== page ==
With its beautiful gallery and ongoing slate of arts programming, Southampton Arts Center (SAC) continues to be a jewel in the heart of the village. Executive Director Tom Dunn discusses adapting the arts in these times, how the local arts community advocates for each other and more.
Talk about how Southampton Arts Center has adapted this year.
It has been a year like no other. We’re doing okay, and there’s a number of reasons why. We’ve successfully navigated federal relief that was available to us, which was early quarantine navigation. Secondly, I have an unbelievably dedicated board of directors, many of whom were founders. Like most arts organizations and nonprofits, we weren’t able to do our gala this year and that’s incredibly important to us for a multitude of reasons, often representing between a third and half of our income for the year. We pivoted this year and created a 2020 patron’s circle and the response was astounding. We went to our most generous and dedicated and trusted friends and the response was phenomenal. Another reason we’re in a position of strength is our collectors’ sale. Over 80 artists and art collectors responded favorably to our ask and donated 105 works of art that benefited our year-round programming. It’s incredibly humbling to see our peers and neighbors affirm how important SAC is to this community.
There’s a sense of frustration among groups that the government has been slow to move on reopening the arts. What are your thoughts on that?
I would certainly like to see the local government follow the lead of the federal government, to some extent, but I also think the federal government has a lot more to do with regard to the entertainment and cultural sector. Following the lead of the UK, for example, where they had a stimulus package designed specifically for arts and culture and entertainment. I know there’s legislation being considered at the federal level, and my Hamptons Arts Network colleagues and I are continuing to lobby our New York State representatives in that regard. It goes without saying that arts and culture are a major economic driver everywhere, and in this region in particular. We take that leadership position very seriously.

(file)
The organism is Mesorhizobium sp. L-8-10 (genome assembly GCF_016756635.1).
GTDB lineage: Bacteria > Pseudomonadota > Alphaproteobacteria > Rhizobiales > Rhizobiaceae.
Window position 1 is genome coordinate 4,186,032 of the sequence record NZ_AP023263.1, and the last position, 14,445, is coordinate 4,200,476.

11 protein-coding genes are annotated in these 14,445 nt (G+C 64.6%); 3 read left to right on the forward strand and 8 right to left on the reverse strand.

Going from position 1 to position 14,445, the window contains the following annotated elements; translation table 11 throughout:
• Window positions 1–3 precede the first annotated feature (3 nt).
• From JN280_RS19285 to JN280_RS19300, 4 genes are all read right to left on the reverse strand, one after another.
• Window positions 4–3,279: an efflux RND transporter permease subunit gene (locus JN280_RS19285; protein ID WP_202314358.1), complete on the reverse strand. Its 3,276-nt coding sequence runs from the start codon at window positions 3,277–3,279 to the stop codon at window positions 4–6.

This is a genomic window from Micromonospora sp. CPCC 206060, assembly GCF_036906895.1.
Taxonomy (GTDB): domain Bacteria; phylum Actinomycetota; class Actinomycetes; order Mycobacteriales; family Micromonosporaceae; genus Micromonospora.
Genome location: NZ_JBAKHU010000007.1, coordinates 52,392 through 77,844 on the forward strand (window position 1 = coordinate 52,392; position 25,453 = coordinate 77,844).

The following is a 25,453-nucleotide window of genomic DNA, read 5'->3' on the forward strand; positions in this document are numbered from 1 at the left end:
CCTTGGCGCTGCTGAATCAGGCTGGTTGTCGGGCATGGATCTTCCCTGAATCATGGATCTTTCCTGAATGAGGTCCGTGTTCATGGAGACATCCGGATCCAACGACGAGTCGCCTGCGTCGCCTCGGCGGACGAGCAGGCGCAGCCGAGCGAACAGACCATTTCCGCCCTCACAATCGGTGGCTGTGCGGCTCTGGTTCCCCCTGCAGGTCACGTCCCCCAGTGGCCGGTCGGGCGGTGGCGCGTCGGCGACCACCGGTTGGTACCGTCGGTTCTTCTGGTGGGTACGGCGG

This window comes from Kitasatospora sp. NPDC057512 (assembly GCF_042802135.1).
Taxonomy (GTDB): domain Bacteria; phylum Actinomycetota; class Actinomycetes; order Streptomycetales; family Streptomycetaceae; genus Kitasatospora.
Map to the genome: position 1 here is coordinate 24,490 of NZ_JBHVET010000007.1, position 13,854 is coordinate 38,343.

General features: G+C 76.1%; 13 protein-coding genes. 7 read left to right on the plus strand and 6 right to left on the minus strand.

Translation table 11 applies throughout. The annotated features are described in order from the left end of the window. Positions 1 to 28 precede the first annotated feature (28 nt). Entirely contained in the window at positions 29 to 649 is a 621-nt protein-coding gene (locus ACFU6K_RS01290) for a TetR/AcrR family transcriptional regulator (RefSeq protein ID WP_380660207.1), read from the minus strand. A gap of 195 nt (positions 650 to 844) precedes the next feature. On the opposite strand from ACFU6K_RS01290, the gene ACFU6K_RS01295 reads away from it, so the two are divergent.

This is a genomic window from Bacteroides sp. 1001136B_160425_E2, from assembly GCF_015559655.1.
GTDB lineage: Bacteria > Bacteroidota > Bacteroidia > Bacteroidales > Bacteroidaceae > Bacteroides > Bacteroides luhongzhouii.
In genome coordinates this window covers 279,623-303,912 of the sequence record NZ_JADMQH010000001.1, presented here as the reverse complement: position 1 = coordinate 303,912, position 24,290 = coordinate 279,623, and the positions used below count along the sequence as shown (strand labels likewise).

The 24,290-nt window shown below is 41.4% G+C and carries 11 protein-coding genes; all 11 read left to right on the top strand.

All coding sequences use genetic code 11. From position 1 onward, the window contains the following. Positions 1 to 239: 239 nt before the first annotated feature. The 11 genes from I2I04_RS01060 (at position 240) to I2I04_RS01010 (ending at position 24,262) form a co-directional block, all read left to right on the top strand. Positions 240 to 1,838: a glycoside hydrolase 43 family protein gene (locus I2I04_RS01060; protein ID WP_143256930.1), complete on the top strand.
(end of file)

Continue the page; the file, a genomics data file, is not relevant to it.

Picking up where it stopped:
It was very important for us to try to reopen our gallery as early and safely as possible. After negotiating with local government at both the village, town and county level, I got approval to open as part of Phase 2 Retail before many of my peers in the cultural sector, who had to wait until Phase 4. We were among the first to open in June. There’s nothing to replace an in-person experience. But it was also important to our neighbors in the Southampton Village business district. Last year, 50,000 people came to our programs and those were folks who were coming to Carvel and the Publick House and shopping locally.
What is the general feeling of the businesses in Southampton Village?
We’re a founding member of the Village Revitalization Committee and we’ve met weekly via Zoom with business owners in partnership with the village government, as well. We’ve had an ongoing dialogue about how best to bring our economy back. Yes, there are significant financial challenges at the moment, but there are more people out here than ever before. As it turns out, we have fewer retail vacancies than ever before because many New York retailers like Hauser & Wirth have followed their New York patrons out to the Hamptons. So we see a vitality there.
How do you look ahead to programming a post-pandemic world?
We’re planning exhibitions throughout 2021 and into 2022. We need to, for fundraising purposes. The longer the lead time, the greater opportunity I have to go out to go out to foundations and businesses. But there is still a tentativeness to what we can do. Cuomo recently announced that indoor film outside of New York City can reopen at 25% capacity. My first email was to our landlord and partner, the Village of Southampton, just to make sure there’s a degree of comfort proceeding along those lines. We have the benefit of three beautiful acres in Southampton Village so our outdoor programming was almost as robust, if not moreso, than previous years.
Talk about the Hamptons Arts Network’s work during the pandemic.
It’s a coordinated, thoughtful effort with and among our peers. During the height of the pandemic, we had a standing weekly call with all 19 members of the Hamptons Arts Network where we helped each other navigate the federal relief. We all shared our reopening plans with one another. We all have the same intention. We’re stronger together and don’t view each other as competition.
For Southampton Arts Center’s full slate of programming, to donate to the center and more, visit southamptonartscenter.org.